Capital Commentary is the weekly current-affairs publication of CPJ, written to encourage the pursuit of public justice.
The Flawed Technological Approach to Electoral Reform of Americans Elect
Jason E. Summers
November 4, 2011
by Jason E. Summers
This Wednesday Americans Elect held a kickoff press event in which they presented their plan to “nominate a presidential ticket that answers directly to voters” using the web to bypass the traditional process. Formed in 2010, Americans Elect seeks to field a slate of candidates chosen by self-appointed delegates in a nation-wide primary. Delegates will clarify issues, draft candidates, and vote through a web application hosted by Americans Elect.
With $22 million of funding and ballot access secured in multiple states, prospects for achieving their goals seem good. Citizens should watch these developments with interest, particularly as the Center for Public Justice has long held that electoral reform is a necessary component in making government more responsive to citizens. However, both the goals and the methods of Americans Elect are problematic, notwithstanding ethical and legal concerns.
Some of their stated goals, which include reducing the influence of special interests and increasing the responsiveness of elected officials to the electorate, are admirable. However, blaming the party system for current failure, they also aim to bypass parties by fielding a slate of “ideologically-balanced” candidates. In seeking a single consensus ticket prior to the election and attempting to assure balance exclusively by the top-down mandate of a bipartisan ticket, their simultaneous acceptance and rejection of the two-party system fails to do justice to the real pluriformity of the political community. As Jim Skillen has argued, neither eliminating parties nor introducing a third party is sufficient; a robust multiparty system with proportional representation is the most compelling solution.
By conducting their primary online, Americans Elect has invited comparison with organizations such as Amazon and Google that have transformed public life through web-based technology. Yet, as these examples illustrate, technologies have costs and not all uses can be justified. Responsible use of technology requires that it address real needs, adhere to normative requirements for ensuring the common good, and justify anticipated harms by anticipated gains. As stated at the event, the fundamental goal of Americans Elect is to overcome barriers to ballot access, which their financial figures indicated were supported by $15 million of their budget (presumably funding the labor-intensive process of collecting physical signatures). But as they neither seek to reform the ballot-access process nor can use technology to assist them in obtaining access, it is unclear whether the new technology introduced by the online nomination process serves a real need. Moreover, the technologies raise significant issues with unjust representation, biased processes, and lack of transparency, harmony, and assurance---all of which fail to uphold the common good while introducing unjustified harms.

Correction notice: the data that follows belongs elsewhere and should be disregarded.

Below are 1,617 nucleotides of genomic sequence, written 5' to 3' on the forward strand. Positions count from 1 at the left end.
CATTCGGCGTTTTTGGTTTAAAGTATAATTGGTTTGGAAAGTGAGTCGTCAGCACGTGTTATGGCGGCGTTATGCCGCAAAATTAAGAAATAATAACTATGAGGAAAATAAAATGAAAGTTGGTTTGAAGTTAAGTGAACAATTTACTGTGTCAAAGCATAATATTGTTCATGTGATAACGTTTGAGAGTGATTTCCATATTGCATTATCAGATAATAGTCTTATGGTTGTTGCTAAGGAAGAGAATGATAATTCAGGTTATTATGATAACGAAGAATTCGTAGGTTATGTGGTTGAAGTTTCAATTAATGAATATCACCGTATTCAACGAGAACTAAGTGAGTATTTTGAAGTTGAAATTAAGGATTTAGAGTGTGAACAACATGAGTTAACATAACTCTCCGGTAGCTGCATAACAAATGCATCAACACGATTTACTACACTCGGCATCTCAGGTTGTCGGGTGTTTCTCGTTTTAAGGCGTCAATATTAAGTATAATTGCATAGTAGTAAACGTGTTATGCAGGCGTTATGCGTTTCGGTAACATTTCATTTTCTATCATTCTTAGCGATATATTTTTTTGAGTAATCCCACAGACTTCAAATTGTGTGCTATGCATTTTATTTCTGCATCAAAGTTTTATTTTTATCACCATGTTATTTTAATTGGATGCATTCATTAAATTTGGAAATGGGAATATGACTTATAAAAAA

For example, while initial participation requires only that users provide an e-mail address, later stages of candidate selection impose more stringent checks to verify identity and voter-registration status. Just as some have argued regarding voter ID laws, these requirements constitute a de-facto poll tax, above and beyond the digital divide posed by barriers to internet access. In addition to introducing a significant injustice into the primary process, these barriers also introduce significant incentives for special-interest groups who could use this process to achieve their ends by mobilizing support and selectively facilitating access for their members.
Additionally, through a series of multiple-choice questions the web application seeks to create a “platform of questions” to guide the nomination process and match participants to candidates. But this questionaire is deeply flawed as a psychometric instrument. It circumscribes and sometimes even guides opinion, rather than seeking to discover those issues driving voter choice by using more robust and well established methods. The biased nature of this process undermines the advertised goals of the organization while threatening transparency, by failing to communicate the limits and capabilities of the technology. It also does not provide for the harmony in use Monsma and his colleagues argue for, by severely compromising fitness for use. Nor does it provide for assurance, by failing to ensure that the technology is dependable in achieving the desired outcomes.
Much can be gained through thoughtful electoral reform, which technology will inevitably enable. Unfortunately, the proposal from Americans Elect fails to achieve real gains while introducing significant new problems. For now, the promise of technology must wait.
—Jason E. Summers is chief scientist of Applied Research in Acoustics LLC. These views are his own.
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Capital Commentary is a weekly current-affairs publication of the Center for Public Justice. Published since 1996, it is written to encourage the pursuit of justice. Commentaries do not necessarily represent an official position of the Center for Public Justice but are intended to help advance discussion. Articles, with attribution, may be republished according to our publishing guidelines.”